Yeast health is one of the most important parts of brewing. Unfortunately, it's also one of the most overlooked. The law is simple: happy yeast makes good beer; stressed yeast makes flawed beer. And no one wants a flawed beer.
Here are five steps to happy yeast.
While dry yeast works perfectly fine, liquid yeast opens dozens of new doors to the homebrewer. There are far more liquid strains available than dry, which means more brewing possibilities. It also means that some beer styles can only be made with liquid yeast.
The easiest way to improve yeast health is by increasing cell count. To do so, you'll need to make a yeast starter. Starters are small volumes of malt sugar solutions given to the yeast that allows it to eat, reproduce and build energy reserves for the fermentation process.
Making a starter can be a bit of a headache. It can take around an hour, and be almost as much work as brewing the beer itself. The good news? You can get Fast Pitch, which streamlines the process for a headache-free yeast starter. All you do is crack open the can, dilute with potable water and voila - instant yeast starter.
This is especially important for liquid yeast. When you buy liquid yeast, put it in the fridge ASAP. Left out of the fridge, it will die a slow, painful death. Dry yeast, on the other hand, lasts at room temperature for much longer.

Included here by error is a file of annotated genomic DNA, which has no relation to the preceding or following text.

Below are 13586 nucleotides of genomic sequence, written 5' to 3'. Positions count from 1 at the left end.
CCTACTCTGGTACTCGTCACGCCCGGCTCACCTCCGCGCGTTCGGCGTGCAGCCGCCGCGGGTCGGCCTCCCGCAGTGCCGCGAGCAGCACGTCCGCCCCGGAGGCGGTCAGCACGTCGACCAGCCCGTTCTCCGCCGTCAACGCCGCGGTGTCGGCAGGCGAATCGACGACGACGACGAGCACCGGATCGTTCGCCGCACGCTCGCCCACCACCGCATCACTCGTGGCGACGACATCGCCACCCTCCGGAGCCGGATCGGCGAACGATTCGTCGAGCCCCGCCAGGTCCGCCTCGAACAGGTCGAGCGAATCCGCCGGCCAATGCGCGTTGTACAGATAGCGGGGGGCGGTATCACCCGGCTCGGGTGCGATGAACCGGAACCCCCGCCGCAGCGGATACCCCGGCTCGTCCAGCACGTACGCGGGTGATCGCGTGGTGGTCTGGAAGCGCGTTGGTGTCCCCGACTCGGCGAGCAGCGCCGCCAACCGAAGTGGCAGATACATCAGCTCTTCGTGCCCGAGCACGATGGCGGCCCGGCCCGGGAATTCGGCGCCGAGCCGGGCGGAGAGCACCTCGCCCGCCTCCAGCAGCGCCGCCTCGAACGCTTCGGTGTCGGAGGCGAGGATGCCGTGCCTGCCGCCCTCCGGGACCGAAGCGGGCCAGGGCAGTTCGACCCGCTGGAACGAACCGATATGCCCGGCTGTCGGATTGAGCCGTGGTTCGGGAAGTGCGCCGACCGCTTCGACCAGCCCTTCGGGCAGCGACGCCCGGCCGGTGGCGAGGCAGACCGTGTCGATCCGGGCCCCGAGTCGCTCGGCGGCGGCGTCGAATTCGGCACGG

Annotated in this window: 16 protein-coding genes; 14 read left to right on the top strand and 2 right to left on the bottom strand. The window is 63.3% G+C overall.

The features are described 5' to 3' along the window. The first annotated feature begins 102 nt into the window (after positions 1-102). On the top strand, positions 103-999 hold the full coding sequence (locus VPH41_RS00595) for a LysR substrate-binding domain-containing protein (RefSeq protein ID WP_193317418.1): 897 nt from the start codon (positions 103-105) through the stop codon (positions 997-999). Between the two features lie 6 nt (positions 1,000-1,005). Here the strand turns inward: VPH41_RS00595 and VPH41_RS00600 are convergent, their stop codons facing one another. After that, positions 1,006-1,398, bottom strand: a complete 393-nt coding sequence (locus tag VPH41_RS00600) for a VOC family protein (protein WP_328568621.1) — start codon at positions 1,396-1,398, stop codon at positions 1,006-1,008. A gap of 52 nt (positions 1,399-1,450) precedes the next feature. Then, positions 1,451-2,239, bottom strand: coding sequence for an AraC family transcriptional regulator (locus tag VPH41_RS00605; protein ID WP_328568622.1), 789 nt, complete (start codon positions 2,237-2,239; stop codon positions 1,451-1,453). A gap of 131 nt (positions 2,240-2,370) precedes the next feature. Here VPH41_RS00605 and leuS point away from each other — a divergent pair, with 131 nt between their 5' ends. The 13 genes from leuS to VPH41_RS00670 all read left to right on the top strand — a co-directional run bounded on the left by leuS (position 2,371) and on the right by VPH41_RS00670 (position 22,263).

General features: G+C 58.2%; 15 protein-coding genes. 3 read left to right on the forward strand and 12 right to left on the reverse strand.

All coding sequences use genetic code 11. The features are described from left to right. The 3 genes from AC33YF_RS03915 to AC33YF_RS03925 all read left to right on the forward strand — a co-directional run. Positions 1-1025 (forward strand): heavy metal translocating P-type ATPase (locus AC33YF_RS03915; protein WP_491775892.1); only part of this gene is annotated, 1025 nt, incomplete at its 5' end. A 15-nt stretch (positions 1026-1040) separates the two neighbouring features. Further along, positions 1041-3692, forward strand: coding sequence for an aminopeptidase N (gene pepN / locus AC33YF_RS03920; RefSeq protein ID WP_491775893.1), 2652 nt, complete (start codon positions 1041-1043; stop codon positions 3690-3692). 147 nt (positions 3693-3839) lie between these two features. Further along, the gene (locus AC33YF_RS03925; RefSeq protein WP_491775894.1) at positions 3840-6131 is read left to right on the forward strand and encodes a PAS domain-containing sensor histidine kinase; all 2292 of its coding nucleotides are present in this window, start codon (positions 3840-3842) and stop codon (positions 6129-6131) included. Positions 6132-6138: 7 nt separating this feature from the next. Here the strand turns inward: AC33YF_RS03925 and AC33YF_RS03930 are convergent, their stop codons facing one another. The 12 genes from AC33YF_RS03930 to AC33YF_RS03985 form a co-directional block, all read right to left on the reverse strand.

However, when it comes time to oxygenate your wort (see tip #4), regardless of whether you used liquid or dry yeast, temperature is paramount. You should always wait until your brew has cooled to fermentation temperatures before oxygenating.
Many brewers overlook the importance of oxygenation. We think: well, we don't want air to get into our beer, right? Not quite. Oxygen is an important component of fermentation. No oxygen can easily lead to stressed yeast.
The easiest method of oxygenation is to agitate your wort, either by swirling it around or dumping it from sanitized bucket to sanitized bucket. If you want to get more advanced, you can use an oxygenation or aeration kit. We have an entire collection of affordable gear meant for just this step.
As we mentioned before, dry yeast works perfectly fine. When choosing yeast, take your brewing habits into consideration. If you don't have adequate refrigeration for storing liquid strains, or if your yeast needs to sit on the shelf for more than 3 months, dry is the choice for you.